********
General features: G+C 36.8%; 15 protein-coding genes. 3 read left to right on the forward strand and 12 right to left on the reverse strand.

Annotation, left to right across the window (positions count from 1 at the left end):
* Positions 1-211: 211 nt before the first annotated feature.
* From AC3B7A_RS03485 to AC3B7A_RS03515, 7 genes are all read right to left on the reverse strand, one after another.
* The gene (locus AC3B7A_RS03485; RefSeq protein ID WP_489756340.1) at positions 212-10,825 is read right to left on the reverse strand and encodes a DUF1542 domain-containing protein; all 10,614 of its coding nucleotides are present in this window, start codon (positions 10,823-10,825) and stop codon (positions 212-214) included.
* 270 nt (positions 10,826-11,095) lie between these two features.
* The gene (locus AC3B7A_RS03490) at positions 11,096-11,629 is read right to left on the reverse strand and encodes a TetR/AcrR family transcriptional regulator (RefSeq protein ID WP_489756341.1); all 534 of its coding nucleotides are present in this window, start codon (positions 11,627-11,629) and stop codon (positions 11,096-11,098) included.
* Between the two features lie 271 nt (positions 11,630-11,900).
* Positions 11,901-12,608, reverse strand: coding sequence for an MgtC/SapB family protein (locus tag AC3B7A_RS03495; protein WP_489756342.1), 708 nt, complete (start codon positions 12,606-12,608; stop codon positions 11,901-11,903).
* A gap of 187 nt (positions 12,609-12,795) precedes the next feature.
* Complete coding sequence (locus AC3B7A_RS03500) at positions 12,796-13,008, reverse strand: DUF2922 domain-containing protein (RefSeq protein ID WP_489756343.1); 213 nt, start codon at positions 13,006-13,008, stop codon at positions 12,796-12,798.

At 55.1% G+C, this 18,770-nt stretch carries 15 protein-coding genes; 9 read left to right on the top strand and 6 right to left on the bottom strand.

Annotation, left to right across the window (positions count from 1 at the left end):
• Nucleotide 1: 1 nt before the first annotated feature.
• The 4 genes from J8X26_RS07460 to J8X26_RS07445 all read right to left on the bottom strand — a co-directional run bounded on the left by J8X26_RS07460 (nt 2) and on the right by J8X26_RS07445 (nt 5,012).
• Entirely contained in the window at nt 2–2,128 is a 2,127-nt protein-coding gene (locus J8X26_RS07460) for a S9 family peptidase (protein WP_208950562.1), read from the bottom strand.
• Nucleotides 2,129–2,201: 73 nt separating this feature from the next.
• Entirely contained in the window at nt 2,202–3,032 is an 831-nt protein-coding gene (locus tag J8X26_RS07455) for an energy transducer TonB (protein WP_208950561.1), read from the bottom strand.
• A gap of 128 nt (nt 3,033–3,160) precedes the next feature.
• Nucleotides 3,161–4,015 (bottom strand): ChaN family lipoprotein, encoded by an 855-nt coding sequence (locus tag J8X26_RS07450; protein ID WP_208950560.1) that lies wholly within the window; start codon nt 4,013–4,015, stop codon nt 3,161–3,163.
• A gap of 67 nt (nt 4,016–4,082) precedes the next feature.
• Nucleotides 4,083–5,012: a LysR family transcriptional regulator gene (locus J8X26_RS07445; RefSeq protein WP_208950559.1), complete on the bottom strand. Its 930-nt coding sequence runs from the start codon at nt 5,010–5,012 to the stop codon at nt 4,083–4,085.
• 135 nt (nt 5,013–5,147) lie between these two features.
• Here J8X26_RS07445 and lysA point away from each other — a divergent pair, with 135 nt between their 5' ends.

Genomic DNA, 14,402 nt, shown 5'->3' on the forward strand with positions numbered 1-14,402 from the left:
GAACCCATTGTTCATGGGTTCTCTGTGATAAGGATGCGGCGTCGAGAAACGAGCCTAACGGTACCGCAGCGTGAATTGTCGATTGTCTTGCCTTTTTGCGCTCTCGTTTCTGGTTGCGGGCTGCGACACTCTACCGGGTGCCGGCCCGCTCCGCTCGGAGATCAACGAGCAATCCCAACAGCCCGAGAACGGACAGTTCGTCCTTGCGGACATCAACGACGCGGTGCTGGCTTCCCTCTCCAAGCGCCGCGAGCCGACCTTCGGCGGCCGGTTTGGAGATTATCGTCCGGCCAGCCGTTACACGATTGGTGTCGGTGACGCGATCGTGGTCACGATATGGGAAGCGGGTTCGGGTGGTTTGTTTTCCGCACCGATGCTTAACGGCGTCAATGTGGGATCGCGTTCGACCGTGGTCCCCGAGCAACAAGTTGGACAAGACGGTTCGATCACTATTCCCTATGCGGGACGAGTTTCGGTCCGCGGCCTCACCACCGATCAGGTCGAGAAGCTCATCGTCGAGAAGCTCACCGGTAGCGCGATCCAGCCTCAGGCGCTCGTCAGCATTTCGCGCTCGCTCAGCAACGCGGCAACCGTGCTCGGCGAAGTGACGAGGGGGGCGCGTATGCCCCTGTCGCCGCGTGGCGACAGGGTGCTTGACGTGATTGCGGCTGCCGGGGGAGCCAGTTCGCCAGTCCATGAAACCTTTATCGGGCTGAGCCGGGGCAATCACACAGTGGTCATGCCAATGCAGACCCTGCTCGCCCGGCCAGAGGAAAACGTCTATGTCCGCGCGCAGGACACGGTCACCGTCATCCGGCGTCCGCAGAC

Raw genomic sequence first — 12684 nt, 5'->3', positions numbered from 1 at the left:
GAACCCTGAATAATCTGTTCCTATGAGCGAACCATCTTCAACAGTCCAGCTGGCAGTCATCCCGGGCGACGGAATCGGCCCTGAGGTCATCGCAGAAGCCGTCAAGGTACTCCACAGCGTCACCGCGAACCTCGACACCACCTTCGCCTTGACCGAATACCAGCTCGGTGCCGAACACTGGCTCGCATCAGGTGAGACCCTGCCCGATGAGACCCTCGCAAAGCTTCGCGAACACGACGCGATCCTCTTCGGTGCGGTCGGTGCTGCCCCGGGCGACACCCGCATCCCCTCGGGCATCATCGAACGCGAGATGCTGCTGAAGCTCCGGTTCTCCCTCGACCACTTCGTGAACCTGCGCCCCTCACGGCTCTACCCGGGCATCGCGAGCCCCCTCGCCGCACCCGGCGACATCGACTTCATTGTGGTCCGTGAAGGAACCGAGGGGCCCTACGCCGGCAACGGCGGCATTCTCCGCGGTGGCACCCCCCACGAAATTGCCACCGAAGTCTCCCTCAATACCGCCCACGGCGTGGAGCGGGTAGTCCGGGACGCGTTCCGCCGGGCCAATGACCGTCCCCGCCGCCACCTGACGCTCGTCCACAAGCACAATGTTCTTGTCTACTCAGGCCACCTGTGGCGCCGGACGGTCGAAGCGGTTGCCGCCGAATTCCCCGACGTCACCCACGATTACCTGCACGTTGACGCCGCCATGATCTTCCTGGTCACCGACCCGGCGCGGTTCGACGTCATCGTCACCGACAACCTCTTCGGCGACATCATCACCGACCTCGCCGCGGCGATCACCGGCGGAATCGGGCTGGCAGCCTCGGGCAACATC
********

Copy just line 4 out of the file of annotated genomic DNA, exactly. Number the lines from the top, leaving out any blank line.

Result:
* From AC3B7A_RS03485 to AC3B7A_RS03515, 7 genes are all read right to left on the reverse strand, one after another.